In Class

November 26, 2019 at 1:55 pm

Matthew Connell ǀ ‘The Kinematics of diHiggs Decay Products in the bbVV Final State’

Matthew Connell

Matthew Connell at the 2019 Society of Physics Students Research Conference

By Matthew Connell
(B.S. Physics, B.S. Mathematics, Honors Tutorial College, Class of 2020)

I traveled to Germany last summer to participate in a summer internship at the Second Institute for Physics at Georg-August-Universitat Gottingen, where I worked with doctoral student Kira Abeling primarily, as well as with Dr. Stan Lai and Dr. Jason Veatch. The German Academic Exchange Service (also known as DAAD) and the German RISE program sponsored my internship.

I worked to analyze data for the ATLAS experiment at the Large Hadron Collider (LHC), which is operated by CERN in Geneva, Switzerland. In the Large Hadron Collider, physicists accelerate clusters of particles  that then collide into each other at very high energies. These particles combine and create different particles, which can decay into yet more particles that out of the test chambers in the LHC. These high-energy collisions give us insight into the smallest and most fundamental particles that make up the universe. ATLAS is an experiment at the LHC; the most significant feature of which is a huge particle detector for determining the particles that come out of these particle collisions. Scientists discovered the now famous Higgs boson at the LHC in 2012, partially through ATLAS.

In Gottingen, I studied the properties of particles that come out of a particular reaction in a particle collider. I worked with simulated data, called “Truth Containers,” which held simulated particle collisions. The particular reaction I was looking at is one where two Higgs bosons are produced simultaneously, (or “diHiggs”,) and then those Higgs bosons eventually decay into their final state, a set of particles notated as bbVV. I studied the direction of motion, momentum, and energies that the particles would have throughout this experiment, through the simulations. I plotted these kinematic distributions in histograms to make the physics that is happening on this level more visible.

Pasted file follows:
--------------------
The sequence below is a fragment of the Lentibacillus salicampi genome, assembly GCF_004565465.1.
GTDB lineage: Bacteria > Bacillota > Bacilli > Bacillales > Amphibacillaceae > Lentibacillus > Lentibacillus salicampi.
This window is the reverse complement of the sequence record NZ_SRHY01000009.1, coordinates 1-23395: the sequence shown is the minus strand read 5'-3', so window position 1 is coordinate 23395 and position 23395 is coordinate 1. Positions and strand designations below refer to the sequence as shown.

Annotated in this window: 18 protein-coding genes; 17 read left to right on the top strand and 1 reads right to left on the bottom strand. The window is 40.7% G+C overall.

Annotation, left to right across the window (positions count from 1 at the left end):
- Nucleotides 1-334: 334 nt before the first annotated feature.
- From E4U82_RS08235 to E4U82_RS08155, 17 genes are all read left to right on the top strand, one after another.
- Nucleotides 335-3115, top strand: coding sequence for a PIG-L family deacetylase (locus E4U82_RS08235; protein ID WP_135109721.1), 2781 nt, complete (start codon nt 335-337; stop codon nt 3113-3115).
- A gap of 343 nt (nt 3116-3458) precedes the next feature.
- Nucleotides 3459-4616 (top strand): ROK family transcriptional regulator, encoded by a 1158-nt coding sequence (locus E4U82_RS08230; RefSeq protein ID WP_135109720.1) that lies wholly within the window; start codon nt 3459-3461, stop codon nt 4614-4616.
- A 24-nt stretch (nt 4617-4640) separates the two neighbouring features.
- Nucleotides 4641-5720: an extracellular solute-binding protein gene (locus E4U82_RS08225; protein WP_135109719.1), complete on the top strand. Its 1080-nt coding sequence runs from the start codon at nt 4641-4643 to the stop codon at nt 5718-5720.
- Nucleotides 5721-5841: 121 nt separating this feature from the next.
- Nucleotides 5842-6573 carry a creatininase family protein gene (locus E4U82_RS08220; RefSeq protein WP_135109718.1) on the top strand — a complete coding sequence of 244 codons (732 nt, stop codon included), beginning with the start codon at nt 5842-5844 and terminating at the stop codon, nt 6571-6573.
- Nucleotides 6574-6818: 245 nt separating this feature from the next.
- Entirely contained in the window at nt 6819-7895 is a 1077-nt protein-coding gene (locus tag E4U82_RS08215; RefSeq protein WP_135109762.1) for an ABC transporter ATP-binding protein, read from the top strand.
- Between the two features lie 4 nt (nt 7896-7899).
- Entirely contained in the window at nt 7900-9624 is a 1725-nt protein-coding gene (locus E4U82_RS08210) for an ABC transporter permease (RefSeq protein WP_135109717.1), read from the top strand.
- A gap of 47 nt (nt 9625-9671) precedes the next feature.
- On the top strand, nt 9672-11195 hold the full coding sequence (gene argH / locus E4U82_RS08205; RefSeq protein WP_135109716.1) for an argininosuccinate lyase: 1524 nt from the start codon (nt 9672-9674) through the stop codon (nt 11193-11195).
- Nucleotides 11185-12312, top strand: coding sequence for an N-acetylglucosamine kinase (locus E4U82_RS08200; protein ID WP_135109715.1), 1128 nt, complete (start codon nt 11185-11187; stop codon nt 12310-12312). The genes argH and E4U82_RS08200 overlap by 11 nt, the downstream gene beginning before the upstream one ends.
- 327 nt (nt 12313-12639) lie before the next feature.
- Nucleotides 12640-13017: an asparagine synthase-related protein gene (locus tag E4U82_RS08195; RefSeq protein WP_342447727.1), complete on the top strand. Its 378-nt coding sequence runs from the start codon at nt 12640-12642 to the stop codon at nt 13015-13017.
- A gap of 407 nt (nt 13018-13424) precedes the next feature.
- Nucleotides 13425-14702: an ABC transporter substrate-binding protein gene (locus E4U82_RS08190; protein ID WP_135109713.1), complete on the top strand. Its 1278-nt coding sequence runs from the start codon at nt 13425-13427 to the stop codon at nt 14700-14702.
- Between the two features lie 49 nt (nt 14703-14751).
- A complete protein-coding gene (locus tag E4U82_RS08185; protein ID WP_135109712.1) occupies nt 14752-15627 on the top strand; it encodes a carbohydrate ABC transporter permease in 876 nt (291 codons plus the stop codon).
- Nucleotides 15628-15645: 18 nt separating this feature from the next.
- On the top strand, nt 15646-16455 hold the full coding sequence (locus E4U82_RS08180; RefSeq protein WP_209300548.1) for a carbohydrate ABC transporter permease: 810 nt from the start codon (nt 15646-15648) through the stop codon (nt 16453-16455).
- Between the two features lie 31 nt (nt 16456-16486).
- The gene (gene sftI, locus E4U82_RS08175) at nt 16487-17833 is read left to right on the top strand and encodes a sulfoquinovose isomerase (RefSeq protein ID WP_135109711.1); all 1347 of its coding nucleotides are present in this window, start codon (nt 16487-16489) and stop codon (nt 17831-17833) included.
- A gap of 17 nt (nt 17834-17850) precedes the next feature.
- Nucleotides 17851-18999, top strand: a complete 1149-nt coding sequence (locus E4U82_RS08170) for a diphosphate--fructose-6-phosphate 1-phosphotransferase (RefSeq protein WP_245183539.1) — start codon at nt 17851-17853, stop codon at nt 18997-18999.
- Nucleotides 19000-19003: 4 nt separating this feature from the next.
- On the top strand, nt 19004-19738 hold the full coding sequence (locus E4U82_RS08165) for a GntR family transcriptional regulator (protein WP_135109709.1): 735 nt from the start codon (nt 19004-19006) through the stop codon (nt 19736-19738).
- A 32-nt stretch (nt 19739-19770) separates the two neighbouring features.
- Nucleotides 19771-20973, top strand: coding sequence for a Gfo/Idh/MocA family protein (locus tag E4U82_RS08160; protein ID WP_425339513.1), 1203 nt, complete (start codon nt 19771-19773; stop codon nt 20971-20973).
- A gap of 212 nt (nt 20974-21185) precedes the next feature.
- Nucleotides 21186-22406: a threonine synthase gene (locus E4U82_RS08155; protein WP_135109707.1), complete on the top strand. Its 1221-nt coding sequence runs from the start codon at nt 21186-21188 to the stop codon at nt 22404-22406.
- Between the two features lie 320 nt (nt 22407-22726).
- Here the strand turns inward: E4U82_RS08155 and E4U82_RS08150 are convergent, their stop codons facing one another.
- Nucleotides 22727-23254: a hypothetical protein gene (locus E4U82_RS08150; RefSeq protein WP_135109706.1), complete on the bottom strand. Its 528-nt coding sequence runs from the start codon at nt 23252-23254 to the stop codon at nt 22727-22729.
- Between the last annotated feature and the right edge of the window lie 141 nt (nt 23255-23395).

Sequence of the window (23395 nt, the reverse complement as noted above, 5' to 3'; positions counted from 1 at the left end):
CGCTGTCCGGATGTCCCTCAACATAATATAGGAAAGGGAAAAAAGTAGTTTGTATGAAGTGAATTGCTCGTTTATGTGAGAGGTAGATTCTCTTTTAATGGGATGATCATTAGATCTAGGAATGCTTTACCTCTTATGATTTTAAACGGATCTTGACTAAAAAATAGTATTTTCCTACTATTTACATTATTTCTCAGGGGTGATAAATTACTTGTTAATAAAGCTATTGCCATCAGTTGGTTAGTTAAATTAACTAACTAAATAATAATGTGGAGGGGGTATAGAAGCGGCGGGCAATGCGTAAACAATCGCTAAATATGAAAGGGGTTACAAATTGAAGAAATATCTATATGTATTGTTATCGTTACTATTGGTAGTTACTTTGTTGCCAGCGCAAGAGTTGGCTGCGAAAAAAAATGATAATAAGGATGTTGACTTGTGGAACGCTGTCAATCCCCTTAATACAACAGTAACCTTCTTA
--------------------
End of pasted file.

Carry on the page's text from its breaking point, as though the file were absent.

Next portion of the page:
Searching for what particle reactions occur and how these reactions proceed at high energies is the best way we have now to study the fundamentals of the universe. If there are more particles produced in a certain distribution than we expect with standard physics, then we have some hint as to physics “beyond our Standard Model,” or BSM. The particles associated with my diHiggs decay are linked to BSM physics.

Showing what physics is happening in these reactions on the particle level help us to understand the diHiggs reaction. Some physicists working in analysis look at actual data that comes from the particle detectors at ATLAS. To do so they must make cuts to the huge amounts of data produced by ATLAS and use algorithms and tools to sort this data. My results will help them determine which tools fit the underlying particles’ motion and whether they are able to ignore unimportant data points. I helped provide a check that the other researchers were staying true to the physics underlying their analysis.

This topic is exciting to me because it is on the cutting edge of our understanding of the universe. The Standard Model of particle physics is our best theory describing known fundamental forces in the universe. However, I am interested in pushing beyond this model to BSM physics, and my work was on an aspect of this concept.

Read more about Matthew Connell’s summer internship experience Students complete international physics, biology research in Germany through DAAD RISE program.

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